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Who else is excited about the Apple / Intel deal?

Discussion in 'General Technical Discussion' started by Jonathan F/2, Jun 8, 2005.

  1. For those that don't know, Apple computers will start using Intel processors in the next year, transitioning the whole line in 2 years. Basically the difference between PCs and Macs will be all but gone, at least in hardware.

    I'm a die-hard Mac user, but if need be I can roll my own DIY PC, but for most all my work, I'm a big fan of OSX and the smooth integration of Apple and its hardware. Anyways with this merger, Apple will no longer be constrained by 3rd party vendors, but can actually stay competitive with the latest offerings of the PC world.

    Most all my work is done on my 12" Powerbook. By the time I upgrade this machine, I'll be drooling over the fact that I can probably upgrade to a fast (and cheaper) Intel based Powerbook. For those who have experienced OSX, the prospects for such a portable machine is to die for.

    Anyways, any other mac geeks excited? :p 
  2. dbirdsong

    dbirdsong Guest

    As a former Apple Rep, I guess it is cool.. As a Mac User and sometime help support person, I can see it as a big pain in the....

    The reason for it being a pain is all the none apple hardware drivers that could be a problem just like in the Windows world.

    At the moment I am taking a wait and see view on it.
  3. mf44


    Jun 4, 2005
    NJ & MD
    I, too, am torn. I just recently switched to Apple with a new 12" Powerbook (well not switch, as I still retain my tower PC). I like OS X alot, even though I'm still getting used to it. My older machine would crash a lot, so now I don't worry.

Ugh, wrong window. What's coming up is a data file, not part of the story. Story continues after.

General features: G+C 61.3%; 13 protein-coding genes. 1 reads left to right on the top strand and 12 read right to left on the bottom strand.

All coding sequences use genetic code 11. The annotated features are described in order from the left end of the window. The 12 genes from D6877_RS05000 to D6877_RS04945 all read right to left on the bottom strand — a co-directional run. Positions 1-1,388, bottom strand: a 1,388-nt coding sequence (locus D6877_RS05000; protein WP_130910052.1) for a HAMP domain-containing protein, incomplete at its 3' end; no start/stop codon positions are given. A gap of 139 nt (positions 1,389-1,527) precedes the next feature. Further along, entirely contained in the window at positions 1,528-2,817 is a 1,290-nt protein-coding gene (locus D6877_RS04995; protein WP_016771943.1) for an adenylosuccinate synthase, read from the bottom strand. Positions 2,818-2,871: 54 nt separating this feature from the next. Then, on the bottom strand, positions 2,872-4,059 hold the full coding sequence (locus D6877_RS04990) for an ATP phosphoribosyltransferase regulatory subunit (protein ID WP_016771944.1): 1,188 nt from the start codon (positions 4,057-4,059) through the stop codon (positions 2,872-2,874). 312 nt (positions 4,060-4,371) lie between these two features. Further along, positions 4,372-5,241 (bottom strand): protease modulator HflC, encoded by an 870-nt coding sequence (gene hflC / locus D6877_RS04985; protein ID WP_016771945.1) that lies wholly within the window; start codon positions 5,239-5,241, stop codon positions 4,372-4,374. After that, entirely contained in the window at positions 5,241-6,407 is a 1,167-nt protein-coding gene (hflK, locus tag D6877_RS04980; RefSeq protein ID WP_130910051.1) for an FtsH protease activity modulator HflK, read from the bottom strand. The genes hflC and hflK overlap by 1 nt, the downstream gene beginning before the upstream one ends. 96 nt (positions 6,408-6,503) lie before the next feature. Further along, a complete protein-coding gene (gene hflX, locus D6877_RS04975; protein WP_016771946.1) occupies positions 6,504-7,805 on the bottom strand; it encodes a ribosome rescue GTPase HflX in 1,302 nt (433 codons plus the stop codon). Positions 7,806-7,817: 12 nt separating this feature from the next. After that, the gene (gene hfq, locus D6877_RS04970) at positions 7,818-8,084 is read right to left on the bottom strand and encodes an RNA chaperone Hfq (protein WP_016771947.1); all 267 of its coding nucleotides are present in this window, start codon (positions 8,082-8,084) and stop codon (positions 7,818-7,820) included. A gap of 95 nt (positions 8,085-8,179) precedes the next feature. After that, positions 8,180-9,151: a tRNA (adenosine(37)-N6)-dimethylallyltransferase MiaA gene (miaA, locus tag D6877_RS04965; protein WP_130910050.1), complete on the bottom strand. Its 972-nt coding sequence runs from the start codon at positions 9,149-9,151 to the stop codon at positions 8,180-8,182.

I welcome the added speed, especially that will be available to the laptops. The heat issue is definately a problem as even with my G4 I can notice temperatures higher than my similar sized PC laptop.

    What I worry about, however, is the direction of Apple. I wonder if the change to Intel will mean that Apple can offer OS X on a variety of vendors platforms. Certainly this means for compatibilty, but will the integrity of OS X be sustainable like that? This is all purely speculation, however. Basically, it looks to me like Apple is in a position where they can switch most of their production simply to software and accessories like the wildly popular iPod. Granted, I think they would lose their appeal if this happened. It would be impossible to keep up their reputation of reliability if hardware was a big question mark. Plus the aesthetics certainly make a Mac a Mac. Heck, part of the Powerbook's appeal was how sexy it was to me, hahah.

    All in all there are a ton of IFs. Regardless it will be interesting to see the progess they made, and I don't regret getting an Apple now. Let's just see what happens...
  4. Supposedly the devkit machines that went out, are based on "off the shelf" PC parts, but it runs OSX amazingly fast. I can see this being a good thing in the long run. Funny thing is, I heard Xbox 2 dev kits were based on Apple G5 towers running a modded version of Windows! Talk about the tech industry in Bizarro world! :O
  5. I was an Apple employee for a total of about 9 years between '86 -'96 (two separate periods of time), mostly in the areas of technical support and some internal software development for the support centers. During that time, I saw lots of changes at the company, and remember both good and bad periods where Apple seemed to be making incredibly good and incredibly bad decisions. The decision to move to an Intel architecture was discussed a long time ago, but was ultimately killed for a variety of reasons. In my humble opinion, those reasons were short-sighted and I truly believe that the computing landscape would be substantially different today had this current decision been made earlier.

    At this point, I think Apple is being forced to do it just to maintain any hope of continuing to produce a reasonably-priced hardware platform. The lack of supplier diversity and relatively low volumes for some of the components used in the Mac platform keep the prices too high to stay competitve now.